Main Course | October 2012
Shades of delight
Sanjay Puri paints a pretty canvas for Saffron Bay, a brand new restaurant with a banquet opened opposite the ever-famous Mumbai Chowpatty.
Think of a Mughlai restaurant and you are immediately flooded with mental images of royal thrones, intricately designed jharokas, marble with inlays and all that takes you back to the era. Saffron Bay has none of these. It’s contemporary, with a black envelope, lounge-like lighting and an ode to India’s vibrant colours seen in the form of coloured lighting in the tiny private dining spaces designed to conceal some of the columns within them.
“A space as small as this, with such low ceiling height, posed a lot of restrictions to the design, which were countered through a graphic composition of lighting that varies constantly,” says Sanjay Puri, Principal Architect, Sanjay Puri Architects, who has designed the restaurant and the banquet below it. In addition to the space and height restriction, the designers also had to work with the existing air conditioning system, which posed another big challenge to the design.
Puri designed the private dining spaces in such a way that the solutions become the highlight of the space! The insides of each of these spaces are completely enveloped in colour and a graphic representation of ancient Indian art styles. There is a bright pink room with a graphic rendition of Rajputana art, a turquoise room with Madhubani art, a lime green room with Ajanta Ellora art graphics and a saffron room with Mughal art graphics. Each of these create different focal points within the 1,200 sq ft restaurant that is otherwise monochromatic.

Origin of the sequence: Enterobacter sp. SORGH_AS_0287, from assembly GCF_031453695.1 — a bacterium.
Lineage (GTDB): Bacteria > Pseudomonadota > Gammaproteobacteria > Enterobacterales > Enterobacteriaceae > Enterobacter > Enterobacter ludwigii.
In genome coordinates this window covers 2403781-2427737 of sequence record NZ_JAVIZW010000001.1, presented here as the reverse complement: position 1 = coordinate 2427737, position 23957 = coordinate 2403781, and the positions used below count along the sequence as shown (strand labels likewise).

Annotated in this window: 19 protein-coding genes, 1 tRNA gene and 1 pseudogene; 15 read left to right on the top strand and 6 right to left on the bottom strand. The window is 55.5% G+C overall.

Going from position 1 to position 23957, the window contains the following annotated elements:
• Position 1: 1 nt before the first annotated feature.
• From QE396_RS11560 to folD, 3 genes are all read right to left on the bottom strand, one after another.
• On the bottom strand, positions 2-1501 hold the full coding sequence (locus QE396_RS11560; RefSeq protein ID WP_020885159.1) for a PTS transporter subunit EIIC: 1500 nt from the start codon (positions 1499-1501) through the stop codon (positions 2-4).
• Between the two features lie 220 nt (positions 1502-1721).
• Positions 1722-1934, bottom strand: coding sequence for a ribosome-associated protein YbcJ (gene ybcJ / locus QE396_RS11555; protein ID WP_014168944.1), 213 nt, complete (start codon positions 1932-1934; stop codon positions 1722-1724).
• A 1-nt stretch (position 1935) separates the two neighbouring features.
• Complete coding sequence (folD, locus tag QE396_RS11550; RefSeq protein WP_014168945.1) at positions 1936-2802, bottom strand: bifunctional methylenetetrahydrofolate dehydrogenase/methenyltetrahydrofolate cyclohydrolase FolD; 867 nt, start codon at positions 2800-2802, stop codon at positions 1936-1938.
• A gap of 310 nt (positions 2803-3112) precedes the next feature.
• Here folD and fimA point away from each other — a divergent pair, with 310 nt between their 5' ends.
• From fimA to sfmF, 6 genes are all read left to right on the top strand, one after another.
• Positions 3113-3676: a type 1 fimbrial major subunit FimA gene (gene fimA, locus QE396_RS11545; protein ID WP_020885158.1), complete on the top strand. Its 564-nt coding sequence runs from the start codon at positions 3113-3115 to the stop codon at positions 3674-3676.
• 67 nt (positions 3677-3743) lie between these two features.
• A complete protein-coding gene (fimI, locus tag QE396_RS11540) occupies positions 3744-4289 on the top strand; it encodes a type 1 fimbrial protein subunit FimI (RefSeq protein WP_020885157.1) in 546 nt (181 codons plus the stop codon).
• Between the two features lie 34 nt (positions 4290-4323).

The banquet below is a piece of visual delight created with similar height and space restrictions, drawbacks that have been overcome by using a unified design element throughout the space. Suspended aluminium discs at ranging levels blur the many beams across the room, creating an illusion of increased height while forming a graphic composition that is further varied by colour changing LEDs.
Two existing niches in the wall are designed to create an illusion of infinity with mirrors and LED bulbs reflected within them multiple times, achieving a sculptural quality and becoming a focal point within the party room.
The restrictions of the small space are thus all collectively dealt with by a design that creates spaces within a space, cohesively incorporating form, colour and tradition to create a distinct identity.
Total Area: 3,000 sq ft
Total Cost: Rs 1.5 Crore
Text: Sumisha Arora
Photos: Vinesh Gandhi
Meet the architect: Sanjay Puri
Firm: Sanjay Puri Architects, founded in 1992.
Firm Specialisation: Town planning, architecture and interior design.
philosophy: Evolving innovative design solutions that are contextual
and sustainable and creating spaces that are exhilarating to experience
while being functional.
Philosophy towards life: Time and tide wait for none…Time the tide and ride it.
architect/Designer: Although there are no favourite architects, there
are some works like the cinema hall at Dresden, Germany by Coop
Himmelblau, The Ray and Maria Stata Centre building at MIT, Cambridge,
US, by Frank O Gehry, the Norddeutsche Landesbank in Hannover, Germany
by Behnisch, Behnisch & Partner, that I like.
Sanjay Puri Architects, 20, Famous Studio Lane,
Mahalaxmi, Mumbai 400 011.
Tel: 022-2496 5840.
Saffron Bay, 39B, Chowpatty Seaface,
Next to Café Coffee Day,
Marine Drive, Marine Lines,
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